CEO F. Michael Ball
The days of reckoning are upon Hospira ($HSP). FDA inspectors are back in its beleaguered Rocky Mount, NC, plant and the agency's decisions on whether the generic sterile injectables player is meeting agency expectations will determine whether it can meet Wall Street's expectations in 2013.
"I am excited that they are there," CEO F. Michael Ball said in a call with investors Wednesday. "It is like studying for a test for a year-and-a-half and suddenly it arrives."
Ball said a successful outcome would "entail the FDA saying, 'Yes, you've made progress. Yes, you've met your commitments. Yes, the cadence of remediations seems appropriate.' And if we get those types of responses, then the net-net from that will be that we will be able to continue to increase the release of supply out of Rocky Mount, in my view."
Ball also explained that the company's forecast for 1% to 3% growth in sales in 2013 is predicated on a successful inspection of the plant. "To us that would entail the FDA saying 'Yes you made progress. Yes, you have met your commitments and that the cadence of remediation seems appropriate.' And if we get those types of responses, then the net-net from that will be that we will be able to continue to increase the release of supply out of Rocky Mount, in my view. So that's what success would look like."
For all of its problems, Hospira reported fourth-quarter net income of $5.3 million, or 3 cents per share, compared with a net loss of $214 million, or $1.30 per share, a year earlier.
The company launched into major upgrades after the FDA in 2011 found a long list of problems at plants in Rocky Mount and Clayton, NC; Austin, TX; and Boulder, CO. It had a bevy of recalls last year and the plant interruptions have contributed to shortages of some crucial drugs.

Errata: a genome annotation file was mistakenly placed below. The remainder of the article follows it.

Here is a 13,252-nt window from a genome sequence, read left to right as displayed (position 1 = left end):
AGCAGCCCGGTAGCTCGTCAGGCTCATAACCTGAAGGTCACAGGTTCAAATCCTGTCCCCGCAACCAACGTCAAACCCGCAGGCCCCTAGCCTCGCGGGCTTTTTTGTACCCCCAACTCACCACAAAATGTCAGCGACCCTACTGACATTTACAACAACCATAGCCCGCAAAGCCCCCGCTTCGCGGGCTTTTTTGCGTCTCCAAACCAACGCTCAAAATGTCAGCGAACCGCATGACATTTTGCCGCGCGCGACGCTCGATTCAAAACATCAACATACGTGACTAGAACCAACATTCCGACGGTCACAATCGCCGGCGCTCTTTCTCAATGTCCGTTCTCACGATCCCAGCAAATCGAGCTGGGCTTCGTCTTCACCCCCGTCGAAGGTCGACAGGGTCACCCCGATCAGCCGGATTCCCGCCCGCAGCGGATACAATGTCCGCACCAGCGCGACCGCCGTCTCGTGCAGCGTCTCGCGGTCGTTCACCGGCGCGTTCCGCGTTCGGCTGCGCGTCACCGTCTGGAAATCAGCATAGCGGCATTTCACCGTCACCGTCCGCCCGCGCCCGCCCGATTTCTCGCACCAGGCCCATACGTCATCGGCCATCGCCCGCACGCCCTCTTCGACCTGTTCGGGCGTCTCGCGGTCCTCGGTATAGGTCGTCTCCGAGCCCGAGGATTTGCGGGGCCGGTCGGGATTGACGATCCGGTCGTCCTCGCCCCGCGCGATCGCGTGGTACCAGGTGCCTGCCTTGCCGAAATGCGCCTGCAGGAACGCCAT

The company has allocated more than $375 million on remediation, including paying for tens of thousands of consultant hours, Ball said today. But it is making progress and the company has been slowly ramping up production at its plants to help relieve shortages of some drugs while carefully controlling quality. The CEO said the investments will put the company in a better position, making it more efficient and helping it with pricing.
Hospira is not only building on its foundation but also looking toward growth. Ball said the company will build on its $200 million acquisition of an API plant in India, a deal that takes it further into penems and penicillins. He said the company intends to expand its international business, including in emerging markets.
The Hospira makeover led investment bible Barron's to recently suggest that it is a promising takeover candidate. The piece called Hospira "a giant in the high barriers to entry injectable drug market," and pointed out that its 37% market share is nearly twice that of the next largest competitor. It said some big players might see buying the company as a way to get into generic drugmaking. Ball did not address that topic today.